Doubling Down on Better Together

ROC Northwest looking to bring power of scale to the regional level

MOSES LAKE, Wash. — ROC USA’s tagline, Better Together, is something we talk about often, be it our partnerships with affiliates, events like ROC Leadership Institute at which we gather to learn and share, and plenty more.  

Photo of Cristina Klatovsky, a TA Provider with ROC Northwest
Cristina Klatovsky

But it also speaks to the benefits of scale: the efficiencies and savings made possible by working from the same script, using the same platforms and doing one thing one way really well —making resident ownership viable from coast to coast.  

That cooperative mentality shaped ROC USA from the start as a way to allow affiliates to do the same work thousands of miles apart without reinventing the wheel at each turn. But a technical assistance provider in Washington is putting those same principles to work in Moses Lake, a city of about 20,000.  

With the residents’ purchase of Upper Lake Shore in October, Moses Lake and the immediate surrounding area is now home to five ROCs. Cristina Klatovsky sees this as an opportunity for each community to save and strengthen their collective voice. She said the ROC leaders see opportunities to approach the governments, vendors and more.  

“You’ve got 200 households that are takin action in affordable housing and preserving it for themselves,” Klatovsky said. “How can you support them and celebrate what they have done?” 

Moses Lake is in an isolated part of the state, with long drives in either direction through vast deserts, she said, leaving these ROCs isolated from their counterparts in western and eastern Washington. Leaders say they want to use their strength in numbers to negotiate discounts, for example, with Moses lake vendors the way ROC USA does on a national level.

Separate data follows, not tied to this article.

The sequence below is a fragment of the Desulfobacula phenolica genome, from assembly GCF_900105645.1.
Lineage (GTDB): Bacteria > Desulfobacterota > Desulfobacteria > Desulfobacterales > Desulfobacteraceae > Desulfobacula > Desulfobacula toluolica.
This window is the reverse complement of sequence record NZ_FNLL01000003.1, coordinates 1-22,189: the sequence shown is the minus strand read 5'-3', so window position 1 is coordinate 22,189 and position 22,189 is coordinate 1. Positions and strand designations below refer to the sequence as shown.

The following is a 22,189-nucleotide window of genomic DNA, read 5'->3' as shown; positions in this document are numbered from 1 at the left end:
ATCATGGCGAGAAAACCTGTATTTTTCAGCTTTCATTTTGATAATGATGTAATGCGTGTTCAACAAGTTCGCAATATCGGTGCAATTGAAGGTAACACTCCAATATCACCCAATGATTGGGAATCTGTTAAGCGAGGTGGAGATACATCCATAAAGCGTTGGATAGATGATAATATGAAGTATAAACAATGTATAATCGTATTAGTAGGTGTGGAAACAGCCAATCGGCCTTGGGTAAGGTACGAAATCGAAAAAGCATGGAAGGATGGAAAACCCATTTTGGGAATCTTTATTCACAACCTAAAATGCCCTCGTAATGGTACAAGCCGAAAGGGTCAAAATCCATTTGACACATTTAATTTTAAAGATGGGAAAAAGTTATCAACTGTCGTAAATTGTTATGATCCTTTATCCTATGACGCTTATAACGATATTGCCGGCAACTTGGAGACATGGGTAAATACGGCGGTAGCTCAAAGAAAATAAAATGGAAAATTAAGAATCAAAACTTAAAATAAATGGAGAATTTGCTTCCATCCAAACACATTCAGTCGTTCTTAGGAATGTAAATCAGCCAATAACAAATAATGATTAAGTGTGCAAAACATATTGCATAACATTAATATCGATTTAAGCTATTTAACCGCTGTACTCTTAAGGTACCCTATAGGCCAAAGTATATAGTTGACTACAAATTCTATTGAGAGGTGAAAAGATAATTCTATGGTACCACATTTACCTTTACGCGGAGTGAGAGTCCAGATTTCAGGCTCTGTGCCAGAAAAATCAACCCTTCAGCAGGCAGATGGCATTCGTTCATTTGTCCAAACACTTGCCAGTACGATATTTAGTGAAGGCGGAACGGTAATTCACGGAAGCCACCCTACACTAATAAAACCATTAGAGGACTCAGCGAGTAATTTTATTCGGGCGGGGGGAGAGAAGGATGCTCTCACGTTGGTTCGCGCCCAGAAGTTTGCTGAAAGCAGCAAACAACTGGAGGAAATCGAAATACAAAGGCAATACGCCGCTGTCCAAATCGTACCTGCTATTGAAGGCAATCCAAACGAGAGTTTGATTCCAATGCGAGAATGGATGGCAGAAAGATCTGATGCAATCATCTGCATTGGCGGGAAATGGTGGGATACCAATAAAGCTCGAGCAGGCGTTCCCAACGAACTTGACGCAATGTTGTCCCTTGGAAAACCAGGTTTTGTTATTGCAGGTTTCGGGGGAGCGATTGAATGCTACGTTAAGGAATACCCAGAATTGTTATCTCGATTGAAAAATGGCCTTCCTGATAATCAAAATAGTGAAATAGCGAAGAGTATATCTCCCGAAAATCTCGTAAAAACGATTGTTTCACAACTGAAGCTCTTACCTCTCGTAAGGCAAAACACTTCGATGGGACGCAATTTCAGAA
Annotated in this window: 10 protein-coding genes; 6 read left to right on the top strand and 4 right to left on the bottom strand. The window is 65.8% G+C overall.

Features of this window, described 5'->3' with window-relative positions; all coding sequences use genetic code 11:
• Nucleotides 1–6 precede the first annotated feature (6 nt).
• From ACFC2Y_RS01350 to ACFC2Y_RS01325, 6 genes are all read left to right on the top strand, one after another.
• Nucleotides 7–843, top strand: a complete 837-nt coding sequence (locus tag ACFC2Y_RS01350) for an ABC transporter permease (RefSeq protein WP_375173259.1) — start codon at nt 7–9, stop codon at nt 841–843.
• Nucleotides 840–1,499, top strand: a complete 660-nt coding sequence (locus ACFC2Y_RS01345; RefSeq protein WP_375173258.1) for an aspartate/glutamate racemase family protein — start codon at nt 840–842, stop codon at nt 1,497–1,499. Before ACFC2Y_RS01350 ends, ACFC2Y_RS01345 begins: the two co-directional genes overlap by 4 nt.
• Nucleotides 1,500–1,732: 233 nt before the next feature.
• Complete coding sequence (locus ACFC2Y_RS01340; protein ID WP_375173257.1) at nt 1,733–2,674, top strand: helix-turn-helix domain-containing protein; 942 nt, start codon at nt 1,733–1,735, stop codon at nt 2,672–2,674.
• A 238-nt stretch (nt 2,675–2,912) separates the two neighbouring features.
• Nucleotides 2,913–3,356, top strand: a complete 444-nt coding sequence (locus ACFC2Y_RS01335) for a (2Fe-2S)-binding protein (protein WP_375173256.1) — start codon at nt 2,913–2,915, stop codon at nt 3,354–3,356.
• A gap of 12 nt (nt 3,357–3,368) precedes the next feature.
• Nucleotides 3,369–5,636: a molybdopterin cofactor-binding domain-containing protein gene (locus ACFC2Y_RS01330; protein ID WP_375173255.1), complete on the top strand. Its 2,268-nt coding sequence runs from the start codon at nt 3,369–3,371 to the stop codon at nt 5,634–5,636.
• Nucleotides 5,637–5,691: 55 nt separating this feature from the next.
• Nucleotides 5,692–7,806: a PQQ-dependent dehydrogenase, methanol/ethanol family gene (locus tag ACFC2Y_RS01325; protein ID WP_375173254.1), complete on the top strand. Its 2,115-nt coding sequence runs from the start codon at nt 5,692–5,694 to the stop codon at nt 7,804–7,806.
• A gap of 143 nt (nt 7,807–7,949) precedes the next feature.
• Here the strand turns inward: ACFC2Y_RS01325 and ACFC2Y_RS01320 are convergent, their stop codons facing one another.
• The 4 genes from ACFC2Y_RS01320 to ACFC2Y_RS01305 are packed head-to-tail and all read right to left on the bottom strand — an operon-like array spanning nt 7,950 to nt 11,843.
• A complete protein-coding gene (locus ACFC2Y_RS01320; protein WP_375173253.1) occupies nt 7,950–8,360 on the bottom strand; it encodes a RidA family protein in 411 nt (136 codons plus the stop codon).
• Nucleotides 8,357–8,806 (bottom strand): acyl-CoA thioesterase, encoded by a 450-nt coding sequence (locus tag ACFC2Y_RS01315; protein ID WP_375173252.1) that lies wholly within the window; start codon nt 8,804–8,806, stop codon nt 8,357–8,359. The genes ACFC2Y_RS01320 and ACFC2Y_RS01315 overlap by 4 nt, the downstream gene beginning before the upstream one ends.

“They want to be able to negotiate preferred vendors,” Klatovsky said. “If they use same septic, lawyer, plumber, etc., would they extend a benefit to these ROC homeowners?” 

She said the ROC population in Moses Lake is largely Hispanic farmworker immigrants — young families with 3 to 4 kids. They are very tight-knot neighborhoods whose Members are eager to help one another, despite being exhausted from demanding field work, which can be a 7-days-a-week proposition. Leaders want to be able to better help their neighbors with home repairs, for example, and Klatovsky sees an opportunity for them to come together for training.  

“We could find someone to teach them the basics of home improvement,” she said. “We have the volunteers, but not the expertise. They can’t do it alone, but they’re very willing to help with some guidance.”